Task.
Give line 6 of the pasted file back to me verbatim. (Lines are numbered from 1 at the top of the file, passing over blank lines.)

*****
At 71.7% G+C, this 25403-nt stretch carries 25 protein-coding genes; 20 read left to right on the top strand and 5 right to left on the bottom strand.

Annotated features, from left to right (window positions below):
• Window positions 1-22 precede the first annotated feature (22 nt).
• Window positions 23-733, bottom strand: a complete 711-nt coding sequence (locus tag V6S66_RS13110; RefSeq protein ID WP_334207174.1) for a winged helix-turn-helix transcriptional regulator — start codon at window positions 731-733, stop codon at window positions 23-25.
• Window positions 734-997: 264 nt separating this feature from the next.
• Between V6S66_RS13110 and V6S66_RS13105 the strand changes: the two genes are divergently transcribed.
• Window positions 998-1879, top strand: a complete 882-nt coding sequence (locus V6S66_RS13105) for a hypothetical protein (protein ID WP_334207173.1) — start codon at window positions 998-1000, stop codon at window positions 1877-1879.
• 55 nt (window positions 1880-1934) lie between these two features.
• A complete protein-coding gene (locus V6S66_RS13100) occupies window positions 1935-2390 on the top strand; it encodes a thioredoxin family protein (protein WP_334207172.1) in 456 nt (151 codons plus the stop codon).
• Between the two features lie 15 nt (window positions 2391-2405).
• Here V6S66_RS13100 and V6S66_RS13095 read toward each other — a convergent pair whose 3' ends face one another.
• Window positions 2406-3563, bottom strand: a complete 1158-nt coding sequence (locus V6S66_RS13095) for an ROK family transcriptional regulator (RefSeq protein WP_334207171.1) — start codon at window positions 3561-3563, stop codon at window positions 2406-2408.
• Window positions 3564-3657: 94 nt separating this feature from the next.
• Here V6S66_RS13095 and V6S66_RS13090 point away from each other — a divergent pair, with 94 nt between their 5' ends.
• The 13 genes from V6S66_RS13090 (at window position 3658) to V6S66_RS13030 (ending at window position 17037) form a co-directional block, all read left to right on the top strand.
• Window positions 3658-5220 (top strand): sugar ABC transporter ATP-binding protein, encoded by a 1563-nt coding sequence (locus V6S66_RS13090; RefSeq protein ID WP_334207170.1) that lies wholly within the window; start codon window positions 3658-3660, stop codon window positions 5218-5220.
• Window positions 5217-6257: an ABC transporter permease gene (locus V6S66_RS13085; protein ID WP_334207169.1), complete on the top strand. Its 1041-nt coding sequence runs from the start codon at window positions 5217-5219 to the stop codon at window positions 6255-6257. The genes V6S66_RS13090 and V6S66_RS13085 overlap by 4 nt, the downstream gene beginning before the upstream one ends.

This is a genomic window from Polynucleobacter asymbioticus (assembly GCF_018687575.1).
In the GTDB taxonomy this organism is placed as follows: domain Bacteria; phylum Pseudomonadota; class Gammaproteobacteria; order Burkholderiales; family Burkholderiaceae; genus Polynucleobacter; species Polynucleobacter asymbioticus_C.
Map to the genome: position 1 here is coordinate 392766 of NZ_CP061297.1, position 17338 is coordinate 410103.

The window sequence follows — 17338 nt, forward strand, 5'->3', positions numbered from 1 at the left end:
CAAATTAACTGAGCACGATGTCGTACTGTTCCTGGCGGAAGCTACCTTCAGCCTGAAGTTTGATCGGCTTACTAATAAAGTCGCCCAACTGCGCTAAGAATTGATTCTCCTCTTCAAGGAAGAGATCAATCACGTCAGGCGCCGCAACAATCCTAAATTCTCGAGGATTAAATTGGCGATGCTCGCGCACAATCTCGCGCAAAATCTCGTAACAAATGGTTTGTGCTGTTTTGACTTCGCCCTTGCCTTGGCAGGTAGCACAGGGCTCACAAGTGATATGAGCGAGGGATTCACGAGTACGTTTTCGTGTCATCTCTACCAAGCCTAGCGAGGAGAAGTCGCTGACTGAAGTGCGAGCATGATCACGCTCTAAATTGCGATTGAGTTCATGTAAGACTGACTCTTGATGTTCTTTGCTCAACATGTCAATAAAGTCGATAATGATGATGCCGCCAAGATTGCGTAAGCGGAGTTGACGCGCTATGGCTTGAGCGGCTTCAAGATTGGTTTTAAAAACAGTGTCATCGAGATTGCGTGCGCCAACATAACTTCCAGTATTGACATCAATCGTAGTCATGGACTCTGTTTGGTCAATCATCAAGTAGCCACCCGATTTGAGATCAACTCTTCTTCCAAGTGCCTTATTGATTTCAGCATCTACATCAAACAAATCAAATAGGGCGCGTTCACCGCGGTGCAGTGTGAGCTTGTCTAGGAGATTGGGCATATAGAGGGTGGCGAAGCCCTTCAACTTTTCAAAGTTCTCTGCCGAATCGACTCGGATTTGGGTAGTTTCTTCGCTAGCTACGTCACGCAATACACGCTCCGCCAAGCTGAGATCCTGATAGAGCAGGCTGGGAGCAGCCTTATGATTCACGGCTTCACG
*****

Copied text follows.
• Between V6S66_RS13110 and V6S66_RS13105 the strand changes: the two genes are divergently transcribed.